I refer to Copyright Amendment Bill 2006 debate this week.
I support the call by Alan Fels and Fred Brenchley on today's Australian Financial Review editorial page: "proceed with the necessary changes on technology locks for the USFTA - but ensuring their use only to protect copyright - while delaying the new penalty and limited exception provisions for further review".
This approach - leaving out all but more-limited Technological Protection Measures (TPM) provisions - makes the minimum necessary amendments, while responding to diverse calls from industry, consumer, academic and legal commentators to avoid the unfair, confusing and unenforceable aspects of the rest of the proposed changes.
The current proposals understandably raise alarm among ordinary Australian families and kids. And by failing to deliver on the promise of harmonisation with consumer- and innovator-friendly aspects of US law, they weaken claims the US Free Trade Agreement offers any benefits for Australians. They would also arguably create unnecessary impediments for new Australian innovation and high tech business, such that any Australian "next Google" or "next MySpace" online business may be well advised to go offshore.
As Fels & Brenchley conclude, "complying with [intangible copyright] in the digital age with its host of new technologies will require widespread acceptance. Draconian personal fines and laughable restrictions are not the way to achieve it."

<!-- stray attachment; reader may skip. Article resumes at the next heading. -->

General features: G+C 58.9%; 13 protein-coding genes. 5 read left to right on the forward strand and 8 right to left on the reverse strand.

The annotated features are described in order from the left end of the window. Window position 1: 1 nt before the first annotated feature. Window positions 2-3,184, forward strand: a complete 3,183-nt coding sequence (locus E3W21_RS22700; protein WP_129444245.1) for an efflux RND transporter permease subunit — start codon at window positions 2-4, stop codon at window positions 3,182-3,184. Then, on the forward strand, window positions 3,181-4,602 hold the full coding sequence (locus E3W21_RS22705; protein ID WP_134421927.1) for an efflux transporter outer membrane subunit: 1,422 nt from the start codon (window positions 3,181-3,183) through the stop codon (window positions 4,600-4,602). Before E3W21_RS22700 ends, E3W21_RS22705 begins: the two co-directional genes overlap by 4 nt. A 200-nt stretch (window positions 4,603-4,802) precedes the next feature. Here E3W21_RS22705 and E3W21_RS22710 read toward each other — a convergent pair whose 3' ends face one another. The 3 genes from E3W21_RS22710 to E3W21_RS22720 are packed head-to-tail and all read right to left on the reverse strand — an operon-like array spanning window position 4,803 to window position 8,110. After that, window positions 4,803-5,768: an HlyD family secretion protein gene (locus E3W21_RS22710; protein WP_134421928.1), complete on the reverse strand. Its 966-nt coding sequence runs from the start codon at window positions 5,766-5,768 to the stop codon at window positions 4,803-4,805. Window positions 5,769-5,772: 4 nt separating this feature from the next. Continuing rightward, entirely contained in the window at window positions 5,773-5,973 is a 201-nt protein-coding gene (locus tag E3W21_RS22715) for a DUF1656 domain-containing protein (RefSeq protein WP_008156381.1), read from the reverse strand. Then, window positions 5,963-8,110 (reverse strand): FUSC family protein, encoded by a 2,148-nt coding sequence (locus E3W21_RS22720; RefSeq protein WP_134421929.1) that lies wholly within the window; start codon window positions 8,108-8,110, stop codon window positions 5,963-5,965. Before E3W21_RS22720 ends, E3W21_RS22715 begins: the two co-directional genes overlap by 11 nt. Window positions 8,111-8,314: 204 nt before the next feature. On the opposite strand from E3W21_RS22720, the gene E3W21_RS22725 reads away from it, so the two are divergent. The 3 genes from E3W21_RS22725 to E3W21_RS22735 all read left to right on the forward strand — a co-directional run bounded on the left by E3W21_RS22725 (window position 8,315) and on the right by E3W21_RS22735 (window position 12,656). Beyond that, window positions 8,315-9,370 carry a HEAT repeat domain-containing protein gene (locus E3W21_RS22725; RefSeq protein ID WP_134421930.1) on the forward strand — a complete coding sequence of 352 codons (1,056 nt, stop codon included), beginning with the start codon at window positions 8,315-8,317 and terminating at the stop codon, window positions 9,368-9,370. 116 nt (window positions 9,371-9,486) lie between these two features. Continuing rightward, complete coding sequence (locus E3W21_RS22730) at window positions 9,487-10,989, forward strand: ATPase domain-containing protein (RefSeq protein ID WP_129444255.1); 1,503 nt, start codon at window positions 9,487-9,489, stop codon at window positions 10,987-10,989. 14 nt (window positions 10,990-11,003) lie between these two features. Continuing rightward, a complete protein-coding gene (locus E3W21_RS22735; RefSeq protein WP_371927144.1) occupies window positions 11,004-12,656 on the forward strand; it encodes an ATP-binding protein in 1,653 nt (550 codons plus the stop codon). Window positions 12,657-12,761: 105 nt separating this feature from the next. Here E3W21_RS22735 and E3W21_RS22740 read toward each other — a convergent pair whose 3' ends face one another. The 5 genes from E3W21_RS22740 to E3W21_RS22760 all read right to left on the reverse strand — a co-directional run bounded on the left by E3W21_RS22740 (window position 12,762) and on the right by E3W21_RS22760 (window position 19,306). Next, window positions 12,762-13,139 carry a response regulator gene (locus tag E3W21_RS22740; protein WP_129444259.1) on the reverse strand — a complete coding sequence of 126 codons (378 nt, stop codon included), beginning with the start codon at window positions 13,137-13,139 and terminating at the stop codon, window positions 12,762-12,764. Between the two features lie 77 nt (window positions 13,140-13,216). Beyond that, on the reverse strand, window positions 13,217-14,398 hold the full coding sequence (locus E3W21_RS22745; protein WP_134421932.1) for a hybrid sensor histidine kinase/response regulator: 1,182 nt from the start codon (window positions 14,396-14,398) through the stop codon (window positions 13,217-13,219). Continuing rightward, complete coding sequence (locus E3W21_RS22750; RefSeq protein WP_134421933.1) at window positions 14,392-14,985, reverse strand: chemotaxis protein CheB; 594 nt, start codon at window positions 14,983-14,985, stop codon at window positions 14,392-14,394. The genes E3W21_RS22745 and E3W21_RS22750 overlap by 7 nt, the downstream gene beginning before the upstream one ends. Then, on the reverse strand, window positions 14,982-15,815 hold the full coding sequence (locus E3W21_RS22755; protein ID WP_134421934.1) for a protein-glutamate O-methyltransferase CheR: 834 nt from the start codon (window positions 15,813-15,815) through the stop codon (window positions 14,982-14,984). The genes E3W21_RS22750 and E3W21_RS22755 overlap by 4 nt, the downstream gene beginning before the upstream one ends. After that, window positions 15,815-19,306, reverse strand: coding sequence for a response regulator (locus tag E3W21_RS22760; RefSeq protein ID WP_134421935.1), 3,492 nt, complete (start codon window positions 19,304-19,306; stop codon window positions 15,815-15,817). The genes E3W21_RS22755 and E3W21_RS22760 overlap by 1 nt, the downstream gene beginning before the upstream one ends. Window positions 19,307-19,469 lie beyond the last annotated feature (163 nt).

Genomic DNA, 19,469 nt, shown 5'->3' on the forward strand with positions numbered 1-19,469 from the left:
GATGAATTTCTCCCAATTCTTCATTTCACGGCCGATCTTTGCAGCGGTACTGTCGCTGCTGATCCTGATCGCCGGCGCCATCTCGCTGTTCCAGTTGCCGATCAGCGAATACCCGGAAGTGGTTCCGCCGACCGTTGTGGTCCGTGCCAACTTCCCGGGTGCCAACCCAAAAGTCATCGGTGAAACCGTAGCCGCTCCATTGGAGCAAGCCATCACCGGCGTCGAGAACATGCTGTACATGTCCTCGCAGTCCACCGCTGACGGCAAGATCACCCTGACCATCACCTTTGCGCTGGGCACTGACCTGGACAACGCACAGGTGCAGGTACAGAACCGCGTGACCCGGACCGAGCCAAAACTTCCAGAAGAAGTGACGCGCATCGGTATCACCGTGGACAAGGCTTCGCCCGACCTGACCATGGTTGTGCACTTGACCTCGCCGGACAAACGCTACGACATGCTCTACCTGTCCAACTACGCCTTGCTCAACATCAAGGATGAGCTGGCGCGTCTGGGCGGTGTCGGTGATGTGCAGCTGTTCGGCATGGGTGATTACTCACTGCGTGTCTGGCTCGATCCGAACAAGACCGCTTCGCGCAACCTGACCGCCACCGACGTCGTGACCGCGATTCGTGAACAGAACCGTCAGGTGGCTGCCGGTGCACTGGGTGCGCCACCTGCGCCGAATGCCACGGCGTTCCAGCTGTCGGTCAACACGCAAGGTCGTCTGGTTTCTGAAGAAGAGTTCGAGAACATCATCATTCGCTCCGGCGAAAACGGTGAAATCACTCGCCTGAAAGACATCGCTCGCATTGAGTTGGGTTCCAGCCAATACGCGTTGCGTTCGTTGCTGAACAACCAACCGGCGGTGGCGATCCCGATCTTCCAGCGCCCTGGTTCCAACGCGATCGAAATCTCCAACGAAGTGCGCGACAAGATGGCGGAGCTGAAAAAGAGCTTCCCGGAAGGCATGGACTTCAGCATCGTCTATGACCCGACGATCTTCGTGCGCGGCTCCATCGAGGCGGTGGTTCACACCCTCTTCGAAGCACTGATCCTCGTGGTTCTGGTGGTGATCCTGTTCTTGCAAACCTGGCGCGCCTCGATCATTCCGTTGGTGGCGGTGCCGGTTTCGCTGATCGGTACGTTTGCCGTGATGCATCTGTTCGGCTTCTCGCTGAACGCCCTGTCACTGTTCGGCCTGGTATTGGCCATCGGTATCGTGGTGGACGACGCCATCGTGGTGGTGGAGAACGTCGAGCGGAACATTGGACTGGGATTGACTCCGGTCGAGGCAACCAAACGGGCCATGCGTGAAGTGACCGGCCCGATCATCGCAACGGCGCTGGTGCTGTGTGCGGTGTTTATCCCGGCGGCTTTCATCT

Copyright law certainly needs updating to deal with digital challenges and opportunities - but the current Bill won't improve acceptance, or resolve anomalies in a sustainable way. While some lawyers may look forward with anticipation to the new uncertainties being created, few others will thank you if this opportunity to deal carefully with the issues is hijacked by the Christmas rush.
Cyberspace Law and Policy Centre
UNSW NSW 2052
Cc: Alan Fels, Gordon Renouf (CHOICE), Peter Coroneos (IIA)
T: +61 (0)2 9385 3589
F: +61 (0)2 9385 1778
M: +61 (0)414 731 249
E: d.vaile [at] unsw.edu.au
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